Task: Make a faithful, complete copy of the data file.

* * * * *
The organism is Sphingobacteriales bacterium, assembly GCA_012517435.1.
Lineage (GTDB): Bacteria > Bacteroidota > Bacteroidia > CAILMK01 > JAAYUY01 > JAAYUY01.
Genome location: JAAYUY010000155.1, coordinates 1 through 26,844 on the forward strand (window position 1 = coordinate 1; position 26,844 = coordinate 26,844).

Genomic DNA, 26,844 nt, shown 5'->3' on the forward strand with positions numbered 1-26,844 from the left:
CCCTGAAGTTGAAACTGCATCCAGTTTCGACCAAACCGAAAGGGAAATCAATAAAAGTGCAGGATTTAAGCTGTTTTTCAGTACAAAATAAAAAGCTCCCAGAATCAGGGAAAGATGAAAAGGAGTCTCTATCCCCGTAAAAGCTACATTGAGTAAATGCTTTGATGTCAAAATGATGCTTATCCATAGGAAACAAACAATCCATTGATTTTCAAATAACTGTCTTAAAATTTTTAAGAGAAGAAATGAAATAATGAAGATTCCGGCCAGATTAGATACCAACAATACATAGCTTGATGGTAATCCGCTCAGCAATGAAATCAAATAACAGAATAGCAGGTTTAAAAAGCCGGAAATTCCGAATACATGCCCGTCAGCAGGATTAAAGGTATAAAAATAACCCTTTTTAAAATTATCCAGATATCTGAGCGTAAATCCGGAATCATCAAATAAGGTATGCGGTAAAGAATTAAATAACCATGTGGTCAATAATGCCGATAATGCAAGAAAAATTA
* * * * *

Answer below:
The organism is Sphingobacteriales bacterium, assembly GCA_012517435.1.
Lineage (GTDB): Bacteria > Bacteroidota > Bacteroidia > CAILMK01 > JAAYUY01 > JAAYUY01.
Genome location: JAAYUY010000155.1, coordinates 1 through 26,844 on the forward strand (window position 1 = coordinate 1; position 26,844 = coordinate 26,844).

Genomic DNA, 26,844 nt, shown 5'->3' on the forward strand with positions numbered 1-26,844 from the left:
CCCTGAAGTTGAAACTGCATCCAGTTTCGACCAAACCGAAAGGGAAATCAATAAAAGTGCAGGATTTAAGCTGTTTTTCAGTACAAAATAAAAAGCTCCCAGAATCAGGGAAAGATGAAAAGGAGTCTCTATCCCCGTAAAAGCTACATTGAGTAAATGCTTTGATGTCAAAATGATGCTTATCCATAGGAAACAAACAATCCATTGATTTTCAAATAACTGTCTTAAAATTTTTAAGAGAAGAAATGAAATAATGAAGATTCCGGCCAGATTAGATACCAACAATACATAGCTTGATGGTAATCCGCTCAGCAATGAAATCAAATAACAGAATAGCAGGTTTAAAAAGCCGGAAATTCCGAATACATGCCCGTCAGCAGGATTAAAGGTATAAAAATAACCCTTTTTAAAATTATCCAGATATCTGAGCGTAAATCCGGAATCATCAAATAAGGTATGCGGTAAAGAATTAAATAACCATGTGGTCAATAATGCCGATAATGCAAGAAAAATTA